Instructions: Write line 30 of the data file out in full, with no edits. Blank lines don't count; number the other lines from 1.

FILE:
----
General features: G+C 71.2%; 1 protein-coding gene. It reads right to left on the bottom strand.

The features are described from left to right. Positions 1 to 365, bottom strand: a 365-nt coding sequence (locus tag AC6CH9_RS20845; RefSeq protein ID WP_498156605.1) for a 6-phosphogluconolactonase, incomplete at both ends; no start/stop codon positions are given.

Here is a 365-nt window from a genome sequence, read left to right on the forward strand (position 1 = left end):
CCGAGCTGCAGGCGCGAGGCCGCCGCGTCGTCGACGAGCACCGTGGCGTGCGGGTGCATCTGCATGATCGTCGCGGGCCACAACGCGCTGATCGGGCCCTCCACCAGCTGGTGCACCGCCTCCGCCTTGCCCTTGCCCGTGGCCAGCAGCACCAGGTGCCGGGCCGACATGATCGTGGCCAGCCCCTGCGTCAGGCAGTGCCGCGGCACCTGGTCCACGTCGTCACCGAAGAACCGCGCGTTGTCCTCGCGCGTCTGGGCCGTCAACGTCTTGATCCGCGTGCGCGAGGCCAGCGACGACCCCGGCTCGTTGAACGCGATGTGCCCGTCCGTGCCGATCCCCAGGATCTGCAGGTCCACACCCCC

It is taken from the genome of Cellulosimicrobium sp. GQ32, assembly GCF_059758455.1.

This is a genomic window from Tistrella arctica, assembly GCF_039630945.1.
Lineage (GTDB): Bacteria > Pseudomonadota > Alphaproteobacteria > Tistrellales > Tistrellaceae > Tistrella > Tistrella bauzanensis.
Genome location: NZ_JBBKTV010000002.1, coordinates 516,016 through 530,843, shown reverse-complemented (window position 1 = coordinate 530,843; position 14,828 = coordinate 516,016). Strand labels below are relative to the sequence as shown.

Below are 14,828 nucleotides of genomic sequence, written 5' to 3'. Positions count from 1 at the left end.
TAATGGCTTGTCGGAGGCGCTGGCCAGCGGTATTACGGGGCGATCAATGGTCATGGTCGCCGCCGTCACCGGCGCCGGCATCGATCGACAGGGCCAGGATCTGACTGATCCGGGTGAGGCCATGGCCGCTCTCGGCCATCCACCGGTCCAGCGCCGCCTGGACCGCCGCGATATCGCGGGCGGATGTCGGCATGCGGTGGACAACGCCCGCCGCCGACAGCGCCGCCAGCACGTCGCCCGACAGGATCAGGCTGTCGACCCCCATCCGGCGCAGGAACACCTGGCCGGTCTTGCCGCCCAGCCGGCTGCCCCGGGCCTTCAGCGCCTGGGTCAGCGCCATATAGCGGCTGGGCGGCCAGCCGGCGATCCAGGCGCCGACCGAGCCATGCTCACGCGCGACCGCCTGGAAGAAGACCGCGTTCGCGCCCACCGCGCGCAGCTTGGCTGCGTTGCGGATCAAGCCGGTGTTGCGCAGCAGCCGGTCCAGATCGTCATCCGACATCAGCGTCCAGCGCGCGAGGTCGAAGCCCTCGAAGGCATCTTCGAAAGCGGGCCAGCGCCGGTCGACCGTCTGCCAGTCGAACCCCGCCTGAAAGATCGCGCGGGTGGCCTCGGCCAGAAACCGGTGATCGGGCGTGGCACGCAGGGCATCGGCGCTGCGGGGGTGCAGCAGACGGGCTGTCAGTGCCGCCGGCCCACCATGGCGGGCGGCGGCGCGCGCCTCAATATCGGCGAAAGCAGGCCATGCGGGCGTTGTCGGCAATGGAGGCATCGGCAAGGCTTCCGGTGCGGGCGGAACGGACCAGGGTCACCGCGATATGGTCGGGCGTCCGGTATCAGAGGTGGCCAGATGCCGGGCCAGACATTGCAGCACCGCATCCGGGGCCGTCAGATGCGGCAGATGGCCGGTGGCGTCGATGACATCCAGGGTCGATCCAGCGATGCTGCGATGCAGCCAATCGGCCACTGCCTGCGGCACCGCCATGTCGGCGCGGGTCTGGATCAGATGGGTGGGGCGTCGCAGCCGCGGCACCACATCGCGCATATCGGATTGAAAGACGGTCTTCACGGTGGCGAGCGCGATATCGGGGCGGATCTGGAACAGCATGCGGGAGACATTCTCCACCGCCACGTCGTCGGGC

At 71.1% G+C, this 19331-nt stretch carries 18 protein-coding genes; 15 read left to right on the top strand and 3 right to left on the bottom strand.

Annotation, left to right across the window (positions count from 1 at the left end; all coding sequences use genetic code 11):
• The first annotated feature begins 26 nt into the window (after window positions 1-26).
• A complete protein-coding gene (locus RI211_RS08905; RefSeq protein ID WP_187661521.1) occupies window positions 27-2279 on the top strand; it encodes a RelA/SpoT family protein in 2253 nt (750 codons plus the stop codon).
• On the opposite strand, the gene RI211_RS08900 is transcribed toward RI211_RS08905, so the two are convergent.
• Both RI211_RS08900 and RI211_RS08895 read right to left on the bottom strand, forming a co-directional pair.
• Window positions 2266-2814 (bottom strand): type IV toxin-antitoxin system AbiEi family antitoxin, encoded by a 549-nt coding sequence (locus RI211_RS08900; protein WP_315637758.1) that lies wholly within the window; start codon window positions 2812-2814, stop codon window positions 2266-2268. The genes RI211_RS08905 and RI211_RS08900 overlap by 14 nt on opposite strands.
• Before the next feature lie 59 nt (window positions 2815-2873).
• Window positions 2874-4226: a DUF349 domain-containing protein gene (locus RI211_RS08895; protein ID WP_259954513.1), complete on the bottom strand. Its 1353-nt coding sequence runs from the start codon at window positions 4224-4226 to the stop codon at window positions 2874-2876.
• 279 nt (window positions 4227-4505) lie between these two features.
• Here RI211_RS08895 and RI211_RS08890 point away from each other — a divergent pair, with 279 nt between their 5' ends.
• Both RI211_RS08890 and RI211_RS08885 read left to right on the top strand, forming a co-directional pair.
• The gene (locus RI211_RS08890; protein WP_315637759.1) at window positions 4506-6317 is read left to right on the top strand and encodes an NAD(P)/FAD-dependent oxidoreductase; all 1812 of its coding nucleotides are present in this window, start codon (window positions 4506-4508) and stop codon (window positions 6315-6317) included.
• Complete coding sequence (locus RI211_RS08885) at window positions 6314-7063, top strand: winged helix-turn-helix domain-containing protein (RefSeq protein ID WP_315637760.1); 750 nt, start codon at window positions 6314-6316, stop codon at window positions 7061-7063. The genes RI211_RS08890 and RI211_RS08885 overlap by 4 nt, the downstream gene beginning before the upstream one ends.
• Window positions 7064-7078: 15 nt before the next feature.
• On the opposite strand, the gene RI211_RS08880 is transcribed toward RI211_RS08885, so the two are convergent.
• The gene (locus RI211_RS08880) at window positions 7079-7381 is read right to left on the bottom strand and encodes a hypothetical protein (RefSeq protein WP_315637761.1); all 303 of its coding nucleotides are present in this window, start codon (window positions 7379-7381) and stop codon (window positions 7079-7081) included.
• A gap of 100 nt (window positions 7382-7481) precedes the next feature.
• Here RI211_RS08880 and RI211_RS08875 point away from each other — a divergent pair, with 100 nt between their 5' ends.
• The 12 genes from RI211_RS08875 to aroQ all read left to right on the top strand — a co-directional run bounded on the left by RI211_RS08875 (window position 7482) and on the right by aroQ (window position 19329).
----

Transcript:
• The 12 genes from RI211_RS08875 to aroQ all read left to right on the top strand — a co-directional run bounded on the left by RI211_RS08875 (window position 7482) and on the right by aroQ (window position 19329).